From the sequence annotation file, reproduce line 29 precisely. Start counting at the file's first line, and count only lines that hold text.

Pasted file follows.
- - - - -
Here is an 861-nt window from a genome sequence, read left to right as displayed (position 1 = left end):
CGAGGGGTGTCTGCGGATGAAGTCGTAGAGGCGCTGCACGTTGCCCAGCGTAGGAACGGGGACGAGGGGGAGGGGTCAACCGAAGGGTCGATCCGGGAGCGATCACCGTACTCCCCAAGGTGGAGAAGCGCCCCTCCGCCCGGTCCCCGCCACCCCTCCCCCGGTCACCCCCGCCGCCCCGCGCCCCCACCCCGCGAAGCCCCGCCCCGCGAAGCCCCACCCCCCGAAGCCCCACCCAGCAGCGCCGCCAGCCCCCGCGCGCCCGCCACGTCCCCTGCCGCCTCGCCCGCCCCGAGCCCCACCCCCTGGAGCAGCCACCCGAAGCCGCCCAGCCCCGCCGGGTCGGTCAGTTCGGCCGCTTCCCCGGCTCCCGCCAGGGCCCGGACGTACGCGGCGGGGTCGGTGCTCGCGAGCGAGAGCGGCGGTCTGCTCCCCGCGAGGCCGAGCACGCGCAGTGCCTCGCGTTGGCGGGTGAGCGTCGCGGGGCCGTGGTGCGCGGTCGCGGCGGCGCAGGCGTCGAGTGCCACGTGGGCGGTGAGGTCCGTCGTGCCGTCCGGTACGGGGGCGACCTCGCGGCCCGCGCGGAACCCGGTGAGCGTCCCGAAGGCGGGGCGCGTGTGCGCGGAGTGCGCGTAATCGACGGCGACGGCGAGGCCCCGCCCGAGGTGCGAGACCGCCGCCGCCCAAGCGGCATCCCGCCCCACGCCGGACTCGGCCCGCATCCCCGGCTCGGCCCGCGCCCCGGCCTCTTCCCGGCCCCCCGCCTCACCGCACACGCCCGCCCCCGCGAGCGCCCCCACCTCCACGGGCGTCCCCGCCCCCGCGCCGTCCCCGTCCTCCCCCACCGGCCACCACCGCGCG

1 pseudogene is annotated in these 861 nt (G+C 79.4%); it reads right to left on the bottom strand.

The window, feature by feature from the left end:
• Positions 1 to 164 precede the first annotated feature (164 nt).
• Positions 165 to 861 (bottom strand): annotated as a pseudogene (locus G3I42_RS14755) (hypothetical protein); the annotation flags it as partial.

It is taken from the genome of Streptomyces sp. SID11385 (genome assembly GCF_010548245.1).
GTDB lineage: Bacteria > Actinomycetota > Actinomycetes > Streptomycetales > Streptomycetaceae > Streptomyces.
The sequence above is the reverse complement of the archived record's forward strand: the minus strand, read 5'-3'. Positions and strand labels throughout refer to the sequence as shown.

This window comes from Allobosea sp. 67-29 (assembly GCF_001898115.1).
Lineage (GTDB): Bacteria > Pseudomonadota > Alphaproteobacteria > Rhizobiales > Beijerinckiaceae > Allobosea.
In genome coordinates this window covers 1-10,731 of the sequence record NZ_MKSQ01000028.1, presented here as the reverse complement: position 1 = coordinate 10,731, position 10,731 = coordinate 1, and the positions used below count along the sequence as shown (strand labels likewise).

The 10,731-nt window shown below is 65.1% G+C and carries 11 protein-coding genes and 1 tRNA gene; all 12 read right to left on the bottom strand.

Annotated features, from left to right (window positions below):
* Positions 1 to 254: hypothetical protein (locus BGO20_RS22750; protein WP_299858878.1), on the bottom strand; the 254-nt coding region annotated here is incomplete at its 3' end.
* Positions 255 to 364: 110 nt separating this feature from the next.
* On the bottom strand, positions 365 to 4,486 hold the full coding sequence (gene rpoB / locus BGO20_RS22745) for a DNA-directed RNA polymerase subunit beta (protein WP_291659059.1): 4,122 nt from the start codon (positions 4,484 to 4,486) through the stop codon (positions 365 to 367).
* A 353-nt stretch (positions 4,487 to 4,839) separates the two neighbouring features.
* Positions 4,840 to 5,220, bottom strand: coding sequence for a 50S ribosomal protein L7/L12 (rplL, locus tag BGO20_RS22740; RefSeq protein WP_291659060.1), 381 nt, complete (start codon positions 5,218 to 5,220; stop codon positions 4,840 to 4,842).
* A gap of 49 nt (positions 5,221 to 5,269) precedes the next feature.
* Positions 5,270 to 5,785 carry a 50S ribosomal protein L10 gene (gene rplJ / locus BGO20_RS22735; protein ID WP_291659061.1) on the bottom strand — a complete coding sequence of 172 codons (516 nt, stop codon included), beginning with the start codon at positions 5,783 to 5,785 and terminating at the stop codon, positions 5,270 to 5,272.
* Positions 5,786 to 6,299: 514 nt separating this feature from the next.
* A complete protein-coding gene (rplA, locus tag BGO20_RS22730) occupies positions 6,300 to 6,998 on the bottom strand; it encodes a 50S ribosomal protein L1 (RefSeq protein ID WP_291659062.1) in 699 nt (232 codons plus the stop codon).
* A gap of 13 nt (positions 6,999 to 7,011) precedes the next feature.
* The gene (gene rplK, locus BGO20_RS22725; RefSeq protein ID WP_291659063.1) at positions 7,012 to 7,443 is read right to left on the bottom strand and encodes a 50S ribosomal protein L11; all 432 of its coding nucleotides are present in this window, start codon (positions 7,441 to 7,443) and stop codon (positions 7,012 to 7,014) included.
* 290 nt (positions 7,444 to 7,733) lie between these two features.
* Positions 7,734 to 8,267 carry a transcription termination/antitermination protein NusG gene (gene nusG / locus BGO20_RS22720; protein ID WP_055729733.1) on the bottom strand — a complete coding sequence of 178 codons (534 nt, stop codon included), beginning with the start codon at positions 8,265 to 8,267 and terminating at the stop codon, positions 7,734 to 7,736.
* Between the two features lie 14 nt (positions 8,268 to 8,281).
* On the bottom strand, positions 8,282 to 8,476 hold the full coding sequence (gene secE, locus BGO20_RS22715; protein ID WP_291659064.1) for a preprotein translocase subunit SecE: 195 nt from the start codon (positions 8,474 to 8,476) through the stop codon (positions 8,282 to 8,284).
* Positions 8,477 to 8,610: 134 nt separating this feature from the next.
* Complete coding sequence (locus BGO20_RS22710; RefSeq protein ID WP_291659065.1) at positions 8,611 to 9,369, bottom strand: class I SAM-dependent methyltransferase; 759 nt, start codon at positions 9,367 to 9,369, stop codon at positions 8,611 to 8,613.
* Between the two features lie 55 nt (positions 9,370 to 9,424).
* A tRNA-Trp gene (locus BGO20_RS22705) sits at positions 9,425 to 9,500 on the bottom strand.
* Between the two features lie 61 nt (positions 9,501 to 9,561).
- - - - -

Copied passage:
* On the bottom strand, positions 8,282 to 8,476 hold the full coding sequence (gene secE, locus BGO20_RS22715; protein ID WP_291659064.1) for a preprotein translocase subunit SecE: 195 nt from the start codon (positions 8,474 to 8,476) through the stop codon (positions 8,282 to 8,284).